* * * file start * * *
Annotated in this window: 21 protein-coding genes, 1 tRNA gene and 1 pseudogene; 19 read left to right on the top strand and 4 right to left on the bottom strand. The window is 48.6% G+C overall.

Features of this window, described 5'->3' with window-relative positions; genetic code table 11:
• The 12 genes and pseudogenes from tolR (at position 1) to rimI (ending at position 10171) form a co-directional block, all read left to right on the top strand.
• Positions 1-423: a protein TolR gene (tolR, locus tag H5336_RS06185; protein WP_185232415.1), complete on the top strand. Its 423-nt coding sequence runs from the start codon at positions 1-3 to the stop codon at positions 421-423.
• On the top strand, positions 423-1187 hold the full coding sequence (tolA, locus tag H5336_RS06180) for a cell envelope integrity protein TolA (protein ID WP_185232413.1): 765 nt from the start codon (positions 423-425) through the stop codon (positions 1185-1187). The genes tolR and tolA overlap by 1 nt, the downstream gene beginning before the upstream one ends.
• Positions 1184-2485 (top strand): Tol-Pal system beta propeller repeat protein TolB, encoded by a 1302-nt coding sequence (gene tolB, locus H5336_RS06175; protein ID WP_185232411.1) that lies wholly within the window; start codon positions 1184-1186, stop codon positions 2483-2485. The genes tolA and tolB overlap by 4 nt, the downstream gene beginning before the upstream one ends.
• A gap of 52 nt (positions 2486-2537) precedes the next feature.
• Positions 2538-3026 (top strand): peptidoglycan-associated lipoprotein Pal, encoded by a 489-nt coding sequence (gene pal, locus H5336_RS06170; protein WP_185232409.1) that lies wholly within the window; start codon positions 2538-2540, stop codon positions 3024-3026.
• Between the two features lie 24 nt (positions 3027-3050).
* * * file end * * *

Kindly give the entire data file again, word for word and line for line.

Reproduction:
Annotated in this window: 21 protein-coding genes, 1 tRNA gene and 1 pseudogene; 19 read left to right on the top strand and 4 right to left on the bottom strand. The window is 48.6% G+C overall.

Features of this window, described 5'->3' with window-relative positions; genetic code table 11:
• The 12 genes and pseudogenes from tolR (at position 1) to rimI (ending at position 10171) form a co-directional block, all read left to right on the top strand.
• Positions 1-423: a protein TolR gene (tolR, locus tag H5336_RS06185; protein WP_185232415.1), complete on the top strand. Its 423-nt coding sequence runs from the start codon at positions 1-3 to the stop codon at positions 421-423.
• On the top strand, positions 423-1187 hold the full coding sequence (tolA, locus tag H5336_RS06180) for a cell envelope integrity protein TolA (protein ID WP_185232413.1): 765 nt from the start codon (positions 423-425) through the stop codon (positions 1185-1187). The genes tolR and tolA overlap by 1 nt, the downstream gene beginning before the upstream one ends.
• Positions 1184-2485 (top strand): Tol-Pal system beta propeller repeat protein TolB, encoded by a 1302-nt coding sequence (gene tolB, locus H5336_RS06175; protein ID WP_185232411.1) that lies wholly within the window; start codon positions 1184-1186, stop codon positions 2483-2485. The genes tolA and tolB overlap by 4 nt, the downstream gene beginning before the upstream one ends.
• A gap of 52 nt (positions 2486-2537) precedes the next feature.
• Positions 2538-3026 (top strand): peptidoglycan-associated lipoprotein Pal, encoded by a 489-nt coding sequence (gene pal, locus H5336_RS06170; protein WP_185232409.1) that lies wholly within the window; start codon positions 2538-2540, stop codon positions 3024-3026.
• Between the two features lie 24 nt (positions 3027-3050).